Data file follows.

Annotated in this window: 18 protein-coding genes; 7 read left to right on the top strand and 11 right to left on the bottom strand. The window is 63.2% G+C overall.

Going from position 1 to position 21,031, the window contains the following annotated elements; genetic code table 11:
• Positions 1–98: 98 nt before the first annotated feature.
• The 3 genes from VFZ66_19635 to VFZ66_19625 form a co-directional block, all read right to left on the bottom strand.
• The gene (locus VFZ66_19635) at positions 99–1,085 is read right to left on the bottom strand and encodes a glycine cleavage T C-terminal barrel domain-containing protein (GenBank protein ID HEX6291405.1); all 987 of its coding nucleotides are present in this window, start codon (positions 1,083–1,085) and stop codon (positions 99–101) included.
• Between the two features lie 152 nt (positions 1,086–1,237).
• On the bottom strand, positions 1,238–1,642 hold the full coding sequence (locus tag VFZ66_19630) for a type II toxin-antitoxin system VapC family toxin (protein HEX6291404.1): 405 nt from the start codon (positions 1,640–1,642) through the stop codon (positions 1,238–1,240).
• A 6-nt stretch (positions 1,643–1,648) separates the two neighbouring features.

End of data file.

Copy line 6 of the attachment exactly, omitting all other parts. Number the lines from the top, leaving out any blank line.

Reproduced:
• Between the two features lie 152 nt (positions 1,086–1,237).